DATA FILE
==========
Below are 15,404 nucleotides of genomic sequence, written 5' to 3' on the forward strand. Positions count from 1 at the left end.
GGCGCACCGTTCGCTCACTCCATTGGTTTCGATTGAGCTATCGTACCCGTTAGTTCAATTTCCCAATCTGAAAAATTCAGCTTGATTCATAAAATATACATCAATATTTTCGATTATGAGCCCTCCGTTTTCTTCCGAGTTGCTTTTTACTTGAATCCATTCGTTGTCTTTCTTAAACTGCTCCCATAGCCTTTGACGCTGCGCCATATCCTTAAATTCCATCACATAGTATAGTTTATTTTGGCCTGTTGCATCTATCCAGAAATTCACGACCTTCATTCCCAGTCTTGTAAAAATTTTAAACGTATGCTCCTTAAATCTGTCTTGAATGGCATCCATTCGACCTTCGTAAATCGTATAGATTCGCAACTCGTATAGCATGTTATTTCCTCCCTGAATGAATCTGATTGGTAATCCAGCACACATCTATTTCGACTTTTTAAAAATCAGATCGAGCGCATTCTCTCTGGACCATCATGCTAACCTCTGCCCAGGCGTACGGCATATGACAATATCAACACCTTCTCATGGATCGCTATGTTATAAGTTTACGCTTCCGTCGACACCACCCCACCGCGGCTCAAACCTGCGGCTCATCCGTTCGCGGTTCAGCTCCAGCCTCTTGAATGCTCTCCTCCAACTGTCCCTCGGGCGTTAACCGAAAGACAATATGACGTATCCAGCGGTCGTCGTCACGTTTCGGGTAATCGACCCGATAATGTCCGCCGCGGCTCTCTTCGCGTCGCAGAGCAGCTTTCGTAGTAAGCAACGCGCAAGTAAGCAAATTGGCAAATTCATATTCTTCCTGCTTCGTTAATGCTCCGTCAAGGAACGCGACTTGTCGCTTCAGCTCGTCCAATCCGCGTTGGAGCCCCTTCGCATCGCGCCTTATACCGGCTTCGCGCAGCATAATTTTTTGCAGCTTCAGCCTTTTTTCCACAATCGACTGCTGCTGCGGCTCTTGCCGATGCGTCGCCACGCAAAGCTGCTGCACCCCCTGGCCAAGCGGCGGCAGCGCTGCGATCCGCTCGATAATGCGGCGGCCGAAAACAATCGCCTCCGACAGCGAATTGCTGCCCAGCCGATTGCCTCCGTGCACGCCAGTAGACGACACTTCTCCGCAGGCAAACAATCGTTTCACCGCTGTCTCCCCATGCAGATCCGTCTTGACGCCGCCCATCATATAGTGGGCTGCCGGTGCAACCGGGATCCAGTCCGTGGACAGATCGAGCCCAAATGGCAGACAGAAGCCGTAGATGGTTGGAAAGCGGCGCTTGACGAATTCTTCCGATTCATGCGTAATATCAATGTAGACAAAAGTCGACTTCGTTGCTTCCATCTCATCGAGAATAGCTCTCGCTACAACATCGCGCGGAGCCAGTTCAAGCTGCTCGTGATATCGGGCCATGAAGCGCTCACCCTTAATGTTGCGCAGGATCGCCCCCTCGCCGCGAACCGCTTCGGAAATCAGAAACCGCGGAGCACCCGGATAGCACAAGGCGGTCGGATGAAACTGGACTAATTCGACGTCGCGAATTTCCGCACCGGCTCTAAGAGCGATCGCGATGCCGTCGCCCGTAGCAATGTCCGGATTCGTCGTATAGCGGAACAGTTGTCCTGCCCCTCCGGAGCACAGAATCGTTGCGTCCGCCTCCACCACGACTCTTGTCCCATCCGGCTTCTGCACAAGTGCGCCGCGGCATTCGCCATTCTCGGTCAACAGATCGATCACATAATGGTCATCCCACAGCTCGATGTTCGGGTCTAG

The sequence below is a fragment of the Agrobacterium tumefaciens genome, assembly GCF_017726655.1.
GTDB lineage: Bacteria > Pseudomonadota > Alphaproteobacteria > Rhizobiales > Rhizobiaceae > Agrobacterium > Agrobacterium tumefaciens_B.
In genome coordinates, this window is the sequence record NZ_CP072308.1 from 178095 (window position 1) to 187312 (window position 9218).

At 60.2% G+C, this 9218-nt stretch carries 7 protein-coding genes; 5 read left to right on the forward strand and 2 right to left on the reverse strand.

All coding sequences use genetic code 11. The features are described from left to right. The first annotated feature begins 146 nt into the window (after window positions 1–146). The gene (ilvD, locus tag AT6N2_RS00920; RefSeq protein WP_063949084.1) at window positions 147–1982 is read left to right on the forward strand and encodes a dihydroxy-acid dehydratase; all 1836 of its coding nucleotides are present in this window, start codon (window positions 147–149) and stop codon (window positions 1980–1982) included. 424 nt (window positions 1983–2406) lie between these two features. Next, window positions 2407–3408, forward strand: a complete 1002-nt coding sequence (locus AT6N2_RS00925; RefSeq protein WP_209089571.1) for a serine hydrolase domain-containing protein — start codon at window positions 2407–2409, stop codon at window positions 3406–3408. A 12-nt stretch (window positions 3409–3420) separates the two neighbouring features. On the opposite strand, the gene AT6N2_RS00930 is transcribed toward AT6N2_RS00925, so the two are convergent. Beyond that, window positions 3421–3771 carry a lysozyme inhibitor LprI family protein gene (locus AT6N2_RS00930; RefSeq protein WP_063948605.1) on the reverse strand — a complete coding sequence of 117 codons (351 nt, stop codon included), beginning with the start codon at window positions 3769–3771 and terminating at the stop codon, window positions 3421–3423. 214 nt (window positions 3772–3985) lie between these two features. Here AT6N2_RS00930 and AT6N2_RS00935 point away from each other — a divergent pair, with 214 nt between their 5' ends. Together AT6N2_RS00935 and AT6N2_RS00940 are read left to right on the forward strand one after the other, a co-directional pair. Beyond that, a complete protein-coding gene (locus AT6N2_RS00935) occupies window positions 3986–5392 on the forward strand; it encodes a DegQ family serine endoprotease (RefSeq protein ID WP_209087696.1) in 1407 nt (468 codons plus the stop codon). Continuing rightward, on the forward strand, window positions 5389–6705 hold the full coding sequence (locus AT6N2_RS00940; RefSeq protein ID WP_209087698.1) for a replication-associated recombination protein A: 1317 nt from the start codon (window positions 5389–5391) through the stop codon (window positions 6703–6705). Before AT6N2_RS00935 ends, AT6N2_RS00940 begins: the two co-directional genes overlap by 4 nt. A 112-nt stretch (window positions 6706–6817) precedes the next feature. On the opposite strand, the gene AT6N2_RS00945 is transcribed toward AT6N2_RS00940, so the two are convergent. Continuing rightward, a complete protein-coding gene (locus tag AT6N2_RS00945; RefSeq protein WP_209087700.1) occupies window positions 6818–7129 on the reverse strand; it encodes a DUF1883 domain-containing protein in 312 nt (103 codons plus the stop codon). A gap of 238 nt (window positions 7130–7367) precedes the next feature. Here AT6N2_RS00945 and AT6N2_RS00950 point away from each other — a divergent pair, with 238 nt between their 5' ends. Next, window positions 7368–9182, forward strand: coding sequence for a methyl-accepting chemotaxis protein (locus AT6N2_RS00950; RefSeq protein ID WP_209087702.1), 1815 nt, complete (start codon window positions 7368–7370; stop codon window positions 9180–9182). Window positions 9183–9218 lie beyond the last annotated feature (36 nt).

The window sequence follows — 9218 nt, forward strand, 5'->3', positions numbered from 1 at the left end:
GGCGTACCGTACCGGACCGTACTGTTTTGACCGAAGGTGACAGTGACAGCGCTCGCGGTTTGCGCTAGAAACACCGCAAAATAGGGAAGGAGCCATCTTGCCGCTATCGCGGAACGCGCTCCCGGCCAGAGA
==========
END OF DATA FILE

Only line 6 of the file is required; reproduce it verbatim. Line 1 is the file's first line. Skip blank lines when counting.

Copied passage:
At 60.2% G+C, this 9218-nt stretch carries 7 protein-coding genes; 5 read left to right on the forward strand and 2 right to left on the reverse strand.